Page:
Many Americans are self employed or contractors that are 1099 workers. This means that they are responsible for filing their taxes quarterly to the IRS and are not considered an employee. The same rules apply to self-employed sponsors as their employed counterparts but what many fail to do is report all of their income.

Anyone who has worked for themselves understands that you want to minimize your income by including all of your business expenses but this can backfire when it comes to sponsoring a relative. USCIS will use your taxable income when they calculate the minimum requirement. So, if you are trying to minimize your taxable income this can equate to not meeting the income requirement in the eyes of USCIS.

You have to show that you can support the immigrant spouse and that your income is 125% above the poverty line. If you are currently self-employed, a copy of your Schedule C, D, E or F from your most recent Federal Tax Return which establishes your income from your business can be submitted.

If finding a cosponsor or using assets isn’t possible, you may need to deduct less expenses on your taxes so you can show you made more money. This is a catch-22 that many self employed sponsors face and it’s similar to circumstances you face when trying to get a home loan.

Joint Sponsor To Help Meet Income Requirement

A joint sponsor can be any U.S. citizen, U.S. national, or lawful permanent resident who is at least 18 years old. A joint sponsor does not have to be related to the petitioning sponsor or the intending immigrant. You can ask a friend, cousin, coworker and just about anyone else that makes enough money.

The tough part is getting them to agree to be a cosponsor and divulge their financial life to you and the US government. Remember, once you sign the I-864 you are on the hook for any means-tested benefits that foreign immigrant applies for. I’ve heard of rare cases where the US government actually sued the sponsor under the terms of the I-864.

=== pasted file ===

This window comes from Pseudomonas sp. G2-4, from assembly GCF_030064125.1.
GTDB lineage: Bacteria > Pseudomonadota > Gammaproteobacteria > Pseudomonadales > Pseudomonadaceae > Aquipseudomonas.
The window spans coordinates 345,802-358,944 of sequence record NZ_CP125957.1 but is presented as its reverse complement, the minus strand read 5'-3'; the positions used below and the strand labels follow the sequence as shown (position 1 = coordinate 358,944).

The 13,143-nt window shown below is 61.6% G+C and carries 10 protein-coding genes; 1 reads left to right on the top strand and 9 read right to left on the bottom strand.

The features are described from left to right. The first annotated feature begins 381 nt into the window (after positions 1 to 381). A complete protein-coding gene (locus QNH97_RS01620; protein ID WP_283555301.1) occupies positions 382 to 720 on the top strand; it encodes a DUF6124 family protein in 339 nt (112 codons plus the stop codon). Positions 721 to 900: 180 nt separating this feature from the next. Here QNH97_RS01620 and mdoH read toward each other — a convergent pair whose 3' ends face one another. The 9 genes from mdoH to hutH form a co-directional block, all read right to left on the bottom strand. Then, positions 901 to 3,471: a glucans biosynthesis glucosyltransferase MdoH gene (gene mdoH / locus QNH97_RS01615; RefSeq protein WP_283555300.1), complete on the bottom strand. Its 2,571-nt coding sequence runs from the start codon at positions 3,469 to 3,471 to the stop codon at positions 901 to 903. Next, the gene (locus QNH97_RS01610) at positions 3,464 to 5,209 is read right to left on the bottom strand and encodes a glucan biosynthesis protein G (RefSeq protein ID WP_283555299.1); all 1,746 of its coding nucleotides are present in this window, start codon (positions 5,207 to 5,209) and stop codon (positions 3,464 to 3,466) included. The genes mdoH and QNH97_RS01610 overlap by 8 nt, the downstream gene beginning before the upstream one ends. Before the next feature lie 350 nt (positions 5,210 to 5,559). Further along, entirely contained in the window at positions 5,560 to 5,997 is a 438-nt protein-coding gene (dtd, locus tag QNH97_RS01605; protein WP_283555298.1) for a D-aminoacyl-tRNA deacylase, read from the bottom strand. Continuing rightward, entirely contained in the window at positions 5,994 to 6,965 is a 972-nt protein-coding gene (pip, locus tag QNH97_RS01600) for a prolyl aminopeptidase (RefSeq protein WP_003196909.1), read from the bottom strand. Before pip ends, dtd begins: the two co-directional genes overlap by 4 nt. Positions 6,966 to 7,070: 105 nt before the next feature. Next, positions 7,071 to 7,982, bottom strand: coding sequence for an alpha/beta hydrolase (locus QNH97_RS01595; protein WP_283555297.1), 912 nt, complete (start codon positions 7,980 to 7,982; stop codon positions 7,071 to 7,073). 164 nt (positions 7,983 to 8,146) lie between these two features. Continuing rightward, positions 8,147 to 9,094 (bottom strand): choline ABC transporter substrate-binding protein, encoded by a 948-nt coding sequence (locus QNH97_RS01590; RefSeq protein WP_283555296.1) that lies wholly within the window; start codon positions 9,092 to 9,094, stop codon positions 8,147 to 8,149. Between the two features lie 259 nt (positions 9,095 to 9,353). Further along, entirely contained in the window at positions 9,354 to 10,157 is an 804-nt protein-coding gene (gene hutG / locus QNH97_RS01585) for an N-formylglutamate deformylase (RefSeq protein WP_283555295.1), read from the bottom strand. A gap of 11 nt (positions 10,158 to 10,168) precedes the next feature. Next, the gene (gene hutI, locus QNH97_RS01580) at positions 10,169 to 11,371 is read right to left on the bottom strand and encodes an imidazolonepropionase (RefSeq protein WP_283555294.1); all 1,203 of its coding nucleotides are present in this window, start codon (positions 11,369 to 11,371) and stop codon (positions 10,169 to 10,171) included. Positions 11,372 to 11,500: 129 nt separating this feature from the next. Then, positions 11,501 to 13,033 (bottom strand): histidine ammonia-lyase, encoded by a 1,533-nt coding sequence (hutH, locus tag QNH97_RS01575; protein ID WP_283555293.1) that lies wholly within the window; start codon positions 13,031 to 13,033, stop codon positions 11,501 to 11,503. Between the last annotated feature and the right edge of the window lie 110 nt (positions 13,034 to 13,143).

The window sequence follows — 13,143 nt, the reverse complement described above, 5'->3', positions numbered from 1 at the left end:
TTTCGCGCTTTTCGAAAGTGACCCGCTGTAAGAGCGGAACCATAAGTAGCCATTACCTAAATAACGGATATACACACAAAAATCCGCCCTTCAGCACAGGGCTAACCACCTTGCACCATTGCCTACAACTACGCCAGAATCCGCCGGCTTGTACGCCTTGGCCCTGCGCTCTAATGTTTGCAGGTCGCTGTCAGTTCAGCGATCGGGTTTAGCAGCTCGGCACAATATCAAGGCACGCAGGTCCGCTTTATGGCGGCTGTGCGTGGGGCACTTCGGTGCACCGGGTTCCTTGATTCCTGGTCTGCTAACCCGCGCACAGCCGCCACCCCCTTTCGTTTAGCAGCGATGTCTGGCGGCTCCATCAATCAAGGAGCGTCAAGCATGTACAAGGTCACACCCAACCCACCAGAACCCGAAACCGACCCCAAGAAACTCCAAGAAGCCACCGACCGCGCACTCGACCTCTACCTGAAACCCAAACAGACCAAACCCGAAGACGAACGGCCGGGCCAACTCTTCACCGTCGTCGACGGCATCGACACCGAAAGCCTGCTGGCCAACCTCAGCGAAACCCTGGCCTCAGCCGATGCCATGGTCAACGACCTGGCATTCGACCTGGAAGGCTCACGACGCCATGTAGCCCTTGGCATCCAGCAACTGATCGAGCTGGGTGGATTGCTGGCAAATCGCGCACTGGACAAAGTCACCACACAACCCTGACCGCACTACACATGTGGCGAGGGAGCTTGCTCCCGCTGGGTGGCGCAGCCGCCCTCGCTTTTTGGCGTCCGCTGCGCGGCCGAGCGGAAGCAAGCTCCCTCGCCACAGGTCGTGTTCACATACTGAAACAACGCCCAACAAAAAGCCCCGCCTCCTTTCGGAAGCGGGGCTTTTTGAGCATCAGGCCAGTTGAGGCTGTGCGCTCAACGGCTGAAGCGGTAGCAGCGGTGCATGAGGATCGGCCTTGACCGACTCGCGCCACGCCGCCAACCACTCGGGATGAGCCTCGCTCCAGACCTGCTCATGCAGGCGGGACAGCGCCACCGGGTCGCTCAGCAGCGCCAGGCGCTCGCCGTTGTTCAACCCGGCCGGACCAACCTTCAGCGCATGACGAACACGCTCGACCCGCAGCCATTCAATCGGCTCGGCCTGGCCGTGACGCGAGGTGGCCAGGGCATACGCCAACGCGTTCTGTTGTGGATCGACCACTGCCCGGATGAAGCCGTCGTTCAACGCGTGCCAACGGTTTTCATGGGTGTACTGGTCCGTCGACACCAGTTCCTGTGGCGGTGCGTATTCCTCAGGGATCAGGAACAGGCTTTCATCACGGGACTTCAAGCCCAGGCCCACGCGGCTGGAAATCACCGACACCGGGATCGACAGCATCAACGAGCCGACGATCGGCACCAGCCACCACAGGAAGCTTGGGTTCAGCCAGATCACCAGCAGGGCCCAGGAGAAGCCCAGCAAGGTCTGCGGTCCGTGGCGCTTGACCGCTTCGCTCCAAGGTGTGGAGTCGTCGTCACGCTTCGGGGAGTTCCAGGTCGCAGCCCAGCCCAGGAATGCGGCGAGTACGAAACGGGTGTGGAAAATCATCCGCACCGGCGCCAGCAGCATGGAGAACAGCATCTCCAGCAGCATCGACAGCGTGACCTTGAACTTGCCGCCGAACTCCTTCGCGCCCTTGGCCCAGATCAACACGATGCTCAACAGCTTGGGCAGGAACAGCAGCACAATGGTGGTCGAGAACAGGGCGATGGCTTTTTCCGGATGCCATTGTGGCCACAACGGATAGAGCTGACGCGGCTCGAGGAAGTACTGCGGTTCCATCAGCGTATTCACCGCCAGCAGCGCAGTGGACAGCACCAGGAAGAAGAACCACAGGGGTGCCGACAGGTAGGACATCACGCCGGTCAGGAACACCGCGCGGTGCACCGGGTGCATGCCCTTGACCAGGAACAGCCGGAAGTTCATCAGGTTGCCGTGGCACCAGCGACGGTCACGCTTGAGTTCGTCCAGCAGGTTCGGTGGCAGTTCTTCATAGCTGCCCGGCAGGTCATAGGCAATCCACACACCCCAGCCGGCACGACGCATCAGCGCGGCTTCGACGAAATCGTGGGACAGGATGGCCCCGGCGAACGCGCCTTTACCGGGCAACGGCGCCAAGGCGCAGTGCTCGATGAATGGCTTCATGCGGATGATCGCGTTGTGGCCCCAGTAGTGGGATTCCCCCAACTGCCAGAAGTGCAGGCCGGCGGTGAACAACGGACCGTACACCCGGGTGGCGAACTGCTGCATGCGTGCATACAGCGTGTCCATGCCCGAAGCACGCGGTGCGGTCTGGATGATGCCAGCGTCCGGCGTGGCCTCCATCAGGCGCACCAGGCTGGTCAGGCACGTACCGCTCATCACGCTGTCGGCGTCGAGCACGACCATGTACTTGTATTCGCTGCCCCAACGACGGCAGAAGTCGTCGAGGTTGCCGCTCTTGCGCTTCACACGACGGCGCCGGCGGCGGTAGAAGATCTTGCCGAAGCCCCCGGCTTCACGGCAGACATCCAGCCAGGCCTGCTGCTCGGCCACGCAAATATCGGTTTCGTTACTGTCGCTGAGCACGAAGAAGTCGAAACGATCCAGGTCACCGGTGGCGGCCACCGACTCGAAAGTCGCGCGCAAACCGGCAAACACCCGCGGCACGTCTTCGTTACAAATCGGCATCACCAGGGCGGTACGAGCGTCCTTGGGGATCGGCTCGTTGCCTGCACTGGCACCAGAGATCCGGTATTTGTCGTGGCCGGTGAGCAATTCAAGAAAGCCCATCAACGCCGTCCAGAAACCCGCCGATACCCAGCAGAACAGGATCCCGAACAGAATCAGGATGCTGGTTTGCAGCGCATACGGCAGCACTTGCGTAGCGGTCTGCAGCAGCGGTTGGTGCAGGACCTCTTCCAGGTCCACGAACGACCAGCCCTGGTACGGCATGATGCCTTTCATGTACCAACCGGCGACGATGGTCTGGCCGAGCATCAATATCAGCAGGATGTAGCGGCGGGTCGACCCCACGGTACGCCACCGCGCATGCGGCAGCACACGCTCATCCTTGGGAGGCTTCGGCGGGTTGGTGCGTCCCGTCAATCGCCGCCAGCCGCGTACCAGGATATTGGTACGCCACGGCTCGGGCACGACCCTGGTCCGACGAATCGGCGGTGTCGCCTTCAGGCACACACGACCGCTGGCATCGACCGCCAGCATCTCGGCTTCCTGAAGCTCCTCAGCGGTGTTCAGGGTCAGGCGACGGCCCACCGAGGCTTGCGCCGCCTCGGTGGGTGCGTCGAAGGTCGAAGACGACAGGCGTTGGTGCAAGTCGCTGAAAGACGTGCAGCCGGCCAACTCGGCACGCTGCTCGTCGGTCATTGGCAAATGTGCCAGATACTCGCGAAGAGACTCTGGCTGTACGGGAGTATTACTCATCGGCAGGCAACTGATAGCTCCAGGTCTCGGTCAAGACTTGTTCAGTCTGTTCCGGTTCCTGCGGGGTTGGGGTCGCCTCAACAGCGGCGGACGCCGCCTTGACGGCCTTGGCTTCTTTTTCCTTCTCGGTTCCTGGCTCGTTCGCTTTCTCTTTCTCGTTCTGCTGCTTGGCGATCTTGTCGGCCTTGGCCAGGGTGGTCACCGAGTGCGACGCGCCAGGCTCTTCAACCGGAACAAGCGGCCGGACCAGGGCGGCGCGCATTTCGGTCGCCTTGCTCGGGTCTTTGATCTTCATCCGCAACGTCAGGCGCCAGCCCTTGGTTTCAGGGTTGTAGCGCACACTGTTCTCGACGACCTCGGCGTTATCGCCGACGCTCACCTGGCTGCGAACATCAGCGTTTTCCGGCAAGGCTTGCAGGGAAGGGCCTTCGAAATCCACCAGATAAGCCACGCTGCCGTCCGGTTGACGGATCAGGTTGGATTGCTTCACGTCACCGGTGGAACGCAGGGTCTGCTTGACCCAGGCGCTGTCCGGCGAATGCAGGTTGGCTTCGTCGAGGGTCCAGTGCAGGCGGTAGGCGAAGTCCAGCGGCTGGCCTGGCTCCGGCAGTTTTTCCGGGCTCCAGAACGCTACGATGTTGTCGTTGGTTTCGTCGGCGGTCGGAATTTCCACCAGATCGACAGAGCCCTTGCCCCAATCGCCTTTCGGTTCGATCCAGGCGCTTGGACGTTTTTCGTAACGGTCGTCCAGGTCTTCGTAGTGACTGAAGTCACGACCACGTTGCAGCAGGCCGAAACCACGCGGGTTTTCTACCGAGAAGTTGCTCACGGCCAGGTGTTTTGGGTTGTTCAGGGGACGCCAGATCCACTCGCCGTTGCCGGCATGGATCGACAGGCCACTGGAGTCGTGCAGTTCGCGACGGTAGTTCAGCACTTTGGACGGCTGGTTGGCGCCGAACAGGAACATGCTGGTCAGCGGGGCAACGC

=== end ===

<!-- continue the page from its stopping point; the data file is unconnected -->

Although a lawsuit brought by the US government is very rare, it is still possible.

If the first joint sponsor completes Form I-864 but still doesn’t meet the income requirement for their household size, a second qualifying joint sponsor will be required to sponsor the remaining family members. Interestingly, USCIS also allows you to use the income and assets of the beneficiary but there are some strict requirements for this option.

 There can be no more than two joint sponsors. A joint sponsor must be able to meet the income requirements for all the persons he or she is sponsoring without combining resources with the petitioning sponsor or a second joint sponsor.

Any dependents applying for an immigrant visa or adjustment of status more than 6 months after immigration of the intending immigrants must be sponsored by the petitioner but may be sponsored by an original joint sponsor or a different joint sponsor.

Have more questions about using a joint sponsor? Let me know in the comments below.

Ayan is a Somali born Canadian who has successfully immigrated to the United States and is passionate about helping fellow immigrants move to the U.S. to pursue their dreams. Whether you’re applying for a visa, green card or naturalization; get real answers to your immigration questions.